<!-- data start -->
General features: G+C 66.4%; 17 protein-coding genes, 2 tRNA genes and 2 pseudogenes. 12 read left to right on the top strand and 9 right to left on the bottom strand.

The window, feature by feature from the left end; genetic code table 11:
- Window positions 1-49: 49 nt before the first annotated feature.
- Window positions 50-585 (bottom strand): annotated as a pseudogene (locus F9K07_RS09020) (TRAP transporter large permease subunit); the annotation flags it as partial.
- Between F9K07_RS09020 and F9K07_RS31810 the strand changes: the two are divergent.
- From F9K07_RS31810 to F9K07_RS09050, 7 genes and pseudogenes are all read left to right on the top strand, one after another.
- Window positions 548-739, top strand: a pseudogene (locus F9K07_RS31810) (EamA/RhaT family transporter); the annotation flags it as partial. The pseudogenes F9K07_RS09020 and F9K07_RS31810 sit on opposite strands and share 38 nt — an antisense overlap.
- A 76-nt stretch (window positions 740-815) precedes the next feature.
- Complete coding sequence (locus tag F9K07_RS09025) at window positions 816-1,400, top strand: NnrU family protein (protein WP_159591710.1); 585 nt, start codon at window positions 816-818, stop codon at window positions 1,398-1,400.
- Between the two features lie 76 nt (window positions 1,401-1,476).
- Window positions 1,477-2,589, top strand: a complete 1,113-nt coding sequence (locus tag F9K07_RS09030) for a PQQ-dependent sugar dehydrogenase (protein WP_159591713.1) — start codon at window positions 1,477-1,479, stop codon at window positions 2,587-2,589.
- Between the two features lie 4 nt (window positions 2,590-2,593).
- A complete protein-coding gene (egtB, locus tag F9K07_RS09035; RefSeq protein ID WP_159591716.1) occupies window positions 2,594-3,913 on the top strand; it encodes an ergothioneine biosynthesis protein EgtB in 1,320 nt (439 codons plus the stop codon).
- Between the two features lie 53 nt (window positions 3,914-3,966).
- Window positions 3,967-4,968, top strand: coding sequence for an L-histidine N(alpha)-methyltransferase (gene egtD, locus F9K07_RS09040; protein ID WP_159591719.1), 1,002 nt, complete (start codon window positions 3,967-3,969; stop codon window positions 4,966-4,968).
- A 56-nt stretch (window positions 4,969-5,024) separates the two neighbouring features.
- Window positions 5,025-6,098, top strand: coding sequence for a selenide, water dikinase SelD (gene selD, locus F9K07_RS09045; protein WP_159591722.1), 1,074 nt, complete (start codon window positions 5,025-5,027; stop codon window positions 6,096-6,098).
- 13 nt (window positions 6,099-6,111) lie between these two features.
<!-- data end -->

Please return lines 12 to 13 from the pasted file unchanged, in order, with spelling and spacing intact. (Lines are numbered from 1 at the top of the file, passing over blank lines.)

- Between the two features lie 4 nt (window positions 2,590-2,593).
- A complete protein-coding gene (egtB, locus tag F9K07_RS09035; RefSeq protein ID WP_159591716.1) occupies window positions 2,594-3,913 on the top strand; it encodes an ergothioneine biosynthesis protein EgtB in 1,320 nt (439 codons plus the stop codon).